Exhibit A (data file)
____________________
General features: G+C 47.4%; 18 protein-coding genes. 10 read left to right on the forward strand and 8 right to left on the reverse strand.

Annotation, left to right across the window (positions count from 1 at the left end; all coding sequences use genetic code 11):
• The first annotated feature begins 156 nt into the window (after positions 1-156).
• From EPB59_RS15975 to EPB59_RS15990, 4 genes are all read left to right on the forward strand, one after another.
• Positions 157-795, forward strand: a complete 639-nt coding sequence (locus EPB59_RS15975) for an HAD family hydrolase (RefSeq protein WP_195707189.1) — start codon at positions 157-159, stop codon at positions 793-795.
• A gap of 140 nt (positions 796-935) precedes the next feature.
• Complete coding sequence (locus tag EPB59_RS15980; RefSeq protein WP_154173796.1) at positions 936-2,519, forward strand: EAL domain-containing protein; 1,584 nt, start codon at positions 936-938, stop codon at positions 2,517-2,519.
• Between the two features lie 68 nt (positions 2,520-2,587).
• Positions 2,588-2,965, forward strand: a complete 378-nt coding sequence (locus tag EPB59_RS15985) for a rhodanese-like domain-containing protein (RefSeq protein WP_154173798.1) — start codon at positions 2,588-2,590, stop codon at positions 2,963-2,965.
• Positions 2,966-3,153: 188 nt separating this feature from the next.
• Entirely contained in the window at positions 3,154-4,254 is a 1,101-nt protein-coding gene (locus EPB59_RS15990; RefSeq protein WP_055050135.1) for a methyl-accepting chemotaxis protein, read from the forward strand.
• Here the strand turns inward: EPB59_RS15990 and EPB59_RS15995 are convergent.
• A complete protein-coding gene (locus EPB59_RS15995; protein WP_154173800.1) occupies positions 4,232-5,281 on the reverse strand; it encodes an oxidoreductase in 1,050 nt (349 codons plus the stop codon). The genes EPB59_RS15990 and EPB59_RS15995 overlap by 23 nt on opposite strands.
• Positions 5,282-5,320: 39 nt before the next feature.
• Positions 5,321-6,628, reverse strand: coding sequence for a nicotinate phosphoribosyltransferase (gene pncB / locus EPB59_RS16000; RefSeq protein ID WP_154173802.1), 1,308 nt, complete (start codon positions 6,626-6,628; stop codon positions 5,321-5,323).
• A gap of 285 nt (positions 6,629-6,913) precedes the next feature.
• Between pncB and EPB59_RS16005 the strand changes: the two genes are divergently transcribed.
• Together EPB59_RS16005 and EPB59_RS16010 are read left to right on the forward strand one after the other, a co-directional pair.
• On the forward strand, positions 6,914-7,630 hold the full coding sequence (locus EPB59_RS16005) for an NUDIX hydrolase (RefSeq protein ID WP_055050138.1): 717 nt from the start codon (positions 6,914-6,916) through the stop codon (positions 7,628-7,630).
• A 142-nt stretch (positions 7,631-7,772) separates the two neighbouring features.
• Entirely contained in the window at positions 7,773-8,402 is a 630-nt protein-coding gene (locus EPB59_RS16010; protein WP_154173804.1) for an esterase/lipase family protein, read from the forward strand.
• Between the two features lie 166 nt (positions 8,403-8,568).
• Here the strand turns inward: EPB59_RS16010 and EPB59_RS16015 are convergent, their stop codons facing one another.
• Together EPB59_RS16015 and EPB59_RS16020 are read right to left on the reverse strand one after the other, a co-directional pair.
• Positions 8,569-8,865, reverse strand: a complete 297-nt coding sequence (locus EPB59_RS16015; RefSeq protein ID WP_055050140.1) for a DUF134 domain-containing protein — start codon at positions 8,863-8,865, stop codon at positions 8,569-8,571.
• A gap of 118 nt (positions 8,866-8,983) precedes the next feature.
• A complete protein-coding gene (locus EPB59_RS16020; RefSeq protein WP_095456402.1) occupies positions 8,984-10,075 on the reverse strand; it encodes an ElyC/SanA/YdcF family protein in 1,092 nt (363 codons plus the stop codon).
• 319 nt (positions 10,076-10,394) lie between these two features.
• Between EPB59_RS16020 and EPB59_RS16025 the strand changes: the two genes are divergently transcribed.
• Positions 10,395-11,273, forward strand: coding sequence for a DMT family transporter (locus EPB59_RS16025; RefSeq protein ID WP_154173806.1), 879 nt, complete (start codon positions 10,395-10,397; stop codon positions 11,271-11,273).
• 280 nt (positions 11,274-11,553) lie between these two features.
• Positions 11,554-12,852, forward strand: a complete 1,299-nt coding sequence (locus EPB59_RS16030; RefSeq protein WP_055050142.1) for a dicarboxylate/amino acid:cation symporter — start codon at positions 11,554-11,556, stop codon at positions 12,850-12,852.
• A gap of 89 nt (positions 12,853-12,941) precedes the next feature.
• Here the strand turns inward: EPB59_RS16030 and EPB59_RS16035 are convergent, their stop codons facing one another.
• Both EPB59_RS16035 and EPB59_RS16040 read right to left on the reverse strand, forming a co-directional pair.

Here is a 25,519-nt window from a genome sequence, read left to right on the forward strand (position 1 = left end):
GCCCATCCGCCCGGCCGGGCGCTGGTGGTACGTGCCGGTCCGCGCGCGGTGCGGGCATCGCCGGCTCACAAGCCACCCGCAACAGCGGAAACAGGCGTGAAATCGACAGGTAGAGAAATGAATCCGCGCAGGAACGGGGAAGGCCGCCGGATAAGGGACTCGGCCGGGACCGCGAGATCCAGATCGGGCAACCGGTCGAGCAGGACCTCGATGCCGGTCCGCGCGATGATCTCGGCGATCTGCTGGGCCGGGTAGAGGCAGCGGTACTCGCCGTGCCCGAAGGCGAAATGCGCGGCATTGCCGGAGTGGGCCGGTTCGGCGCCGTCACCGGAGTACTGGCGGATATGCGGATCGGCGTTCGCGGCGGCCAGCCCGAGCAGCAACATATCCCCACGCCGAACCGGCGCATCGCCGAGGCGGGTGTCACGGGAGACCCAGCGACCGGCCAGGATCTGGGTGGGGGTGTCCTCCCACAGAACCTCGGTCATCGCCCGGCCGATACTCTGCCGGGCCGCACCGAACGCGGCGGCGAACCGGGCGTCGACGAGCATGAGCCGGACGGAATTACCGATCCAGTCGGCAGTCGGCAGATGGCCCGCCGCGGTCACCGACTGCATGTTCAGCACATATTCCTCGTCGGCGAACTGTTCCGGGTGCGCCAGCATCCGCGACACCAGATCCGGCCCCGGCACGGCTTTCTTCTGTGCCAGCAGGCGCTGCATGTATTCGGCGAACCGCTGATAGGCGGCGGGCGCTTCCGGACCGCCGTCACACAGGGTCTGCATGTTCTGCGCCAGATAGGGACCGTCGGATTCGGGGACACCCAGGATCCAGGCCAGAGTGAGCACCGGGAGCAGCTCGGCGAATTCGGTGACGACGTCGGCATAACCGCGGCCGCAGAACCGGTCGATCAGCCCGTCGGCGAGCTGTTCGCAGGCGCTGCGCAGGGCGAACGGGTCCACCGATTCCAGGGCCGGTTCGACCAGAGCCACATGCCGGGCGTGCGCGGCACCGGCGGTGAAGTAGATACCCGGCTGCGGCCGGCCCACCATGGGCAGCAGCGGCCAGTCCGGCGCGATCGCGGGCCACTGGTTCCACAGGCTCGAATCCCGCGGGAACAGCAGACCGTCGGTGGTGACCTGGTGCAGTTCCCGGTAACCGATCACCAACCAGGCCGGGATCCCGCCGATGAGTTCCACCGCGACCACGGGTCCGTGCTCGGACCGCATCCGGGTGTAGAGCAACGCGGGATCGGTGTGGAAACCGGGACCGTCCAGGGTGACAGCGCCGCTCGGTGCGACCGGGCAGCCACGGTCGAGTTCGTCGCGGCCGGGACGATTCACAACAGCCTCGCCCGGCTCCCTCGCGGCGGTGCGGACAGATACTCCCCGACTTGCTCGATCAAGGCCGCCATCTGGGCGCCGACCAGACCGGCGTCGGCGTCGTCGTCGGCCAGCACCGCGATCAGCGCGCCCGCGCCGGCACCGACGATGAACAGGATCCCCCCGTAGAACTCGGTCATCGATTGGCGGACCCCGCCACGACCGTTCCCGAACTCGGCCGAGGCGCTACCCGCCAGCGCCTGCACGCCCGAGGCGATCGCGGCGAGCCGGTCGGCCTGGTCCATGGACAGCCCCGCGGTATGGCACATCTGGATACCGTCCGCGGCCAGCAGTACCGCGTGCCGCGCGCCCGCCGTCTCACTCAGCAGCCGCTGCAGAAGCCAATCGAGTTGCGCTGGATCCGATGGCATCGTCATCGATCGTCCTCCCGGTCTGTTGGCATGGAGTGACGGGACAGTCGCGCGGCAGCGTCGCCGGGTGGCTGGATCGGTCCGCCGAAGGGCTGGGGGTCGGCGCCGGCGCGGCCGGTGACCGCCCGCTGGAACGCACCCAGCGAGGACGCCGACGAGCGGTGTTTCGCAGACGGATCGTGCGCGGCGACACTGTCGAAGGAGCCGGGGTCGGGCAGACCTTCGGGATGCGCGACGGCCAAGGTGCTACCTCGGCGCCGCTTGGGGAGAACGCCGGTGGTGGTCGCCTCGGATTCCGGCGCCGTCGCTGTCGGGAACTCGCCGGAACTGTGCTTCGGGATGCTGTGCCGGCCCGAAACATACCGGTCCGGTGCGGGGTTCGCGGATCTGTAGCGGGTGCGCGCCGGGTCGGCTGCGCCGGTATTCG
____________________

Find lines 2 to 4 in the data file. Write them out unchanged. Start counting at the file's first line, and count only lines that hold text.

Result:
Annotation, left to right across the window (positions count from 1 at the left end; all coding sequences use genetic code 11):
• The first annotated feature begins 156 nt into the window (after positions 1-156).
• From EPB59_RS15975 to EPB59_RS15990, 4 genes are all read left to right on the forward strand, one after another.